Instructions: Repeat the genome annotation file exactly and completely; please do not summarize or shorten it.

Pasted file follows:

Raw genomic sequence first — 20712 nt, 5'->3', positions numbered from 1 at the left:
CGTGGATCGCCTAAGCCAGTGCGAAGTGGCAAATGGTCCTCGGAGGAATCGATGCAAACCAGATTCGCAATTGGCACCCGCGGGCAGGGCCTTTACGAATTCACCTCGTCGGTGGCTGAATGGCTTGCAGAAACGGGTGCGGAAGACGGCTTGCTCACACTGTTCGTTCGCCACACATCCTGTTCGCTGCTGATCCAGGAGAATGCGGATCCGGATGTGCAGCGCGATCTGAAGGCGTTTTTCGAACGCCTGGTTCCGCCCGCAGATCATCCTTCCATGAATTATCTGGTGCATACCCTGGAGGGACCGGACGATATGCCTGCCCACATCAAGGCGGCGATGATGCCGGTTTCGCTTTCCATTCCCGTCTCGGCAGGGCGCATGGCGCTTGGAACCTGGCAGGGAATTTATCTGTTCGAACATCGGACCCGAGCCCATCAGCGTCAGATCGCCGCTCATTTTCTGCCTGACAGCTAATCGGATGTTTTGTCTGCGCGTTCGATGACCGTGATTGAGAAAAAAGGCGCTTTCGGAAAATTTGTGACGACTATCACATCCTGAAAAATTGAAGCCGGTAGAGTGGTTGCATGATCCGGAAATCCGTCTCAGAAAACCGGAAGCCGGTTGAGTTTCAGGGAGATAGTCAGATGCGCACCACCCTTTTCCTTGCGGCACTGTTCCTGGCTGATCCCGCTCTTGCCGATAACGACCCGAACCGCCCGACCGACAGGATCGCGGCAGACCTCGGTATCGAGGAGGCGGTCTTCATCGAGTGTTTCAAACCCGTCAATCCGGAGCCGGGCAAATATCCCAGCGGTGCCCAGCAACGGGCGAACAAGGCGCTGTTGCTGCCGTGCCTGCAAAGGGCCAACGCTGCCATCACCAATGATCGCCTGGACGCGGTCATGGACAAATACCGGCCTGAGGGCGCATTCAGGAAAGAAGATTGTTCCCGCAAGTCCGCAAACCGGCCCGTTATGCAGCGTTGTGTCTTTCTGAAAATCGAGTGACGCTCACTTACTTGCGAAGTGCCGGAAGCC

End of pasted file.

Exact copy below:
Raw genomic sequence first — 20712 nt, 5'->3', positions numbered from 1 at the left:
CGTGGATCGCCTAAGCCAGTGCGAAGTGGCAAATGGTCCTCGGAGGAATCGATGCAAACCAGATTCGCAATTGGCACCCGCGGGCAGGGCCTTTACGAATTCACCTCGTCGGTGGCTGAATGGCTTGCAGAAACGGGTGCGGAAGACGGCTTGCTCACACTGTTCGTTCGCCACACATCCTGTTCGCTGCTGATCCAGGAGAATGCGGATCCGGATGTGCAGCGCGATCTGAAGGCGTTTTTCGAACGCCTGGTTCCGCCCGCAGATCATCCTTCCATGAATTATCTGGTGCATACCCTGGAGGGACCGGACGATATGCCTGCCCACATCAAGGCGGCGATGATGCCGGTTTCGCTTTCCATTCCCGTCTCGGCAGGGCGCATGGCGCTTGGAACCTGGCAGGGAATTTATCTGTTCGAACATCGGACCCGAGCCCATCAGCGTCAGATCGCCGCTCATTTTCTGCCTGACAGCTAATCGGATGTTTTGTCTGCGCGTTCGATGACCGTGATTGAGAAAAAAGGCGCTTTCGGAAAATTTGTGACGACTATCACATCCTGAAAAATTGAAGCCGGTAGAGTGGTTGCATGATCCGGAAATCCGTCTCAGAAAACCGGAAGCCGGTTGAGTTTCAGGGAGATAGTCAGATGCGCACCACCCTTTTCCTTGCGGCACTGTTCCTGGCTGATCCCGCTCTTGCCGATAACGACCCGAACCGCCCGACCGACAGGATCGCGGCAGACCTCGGTATCGAGGAGGCGGTCTTCATCGAGTGTTTCAAACCCGTCAATCCGGAGCCGGGCAAATATCCCAGCGGTGCCCAGCAACGGGCGAACAAGGCGCTGTTGCTGCCGTGCCTGCAAAGGGCCAACGCTGCCATCACCAATGATCGCCTGGACGCGGTCATGGACAAATACCGGCCTGAGGGCGCATTCAGGAAAGAAGATTGTTCCCGCAAGTCCGCAAACCGGCCCGTTATGCAGCGTTGTGTCTTTCTGAAAATCGAGTGACGCTCACTTACTTGCGAAGTGCCGGAAGCC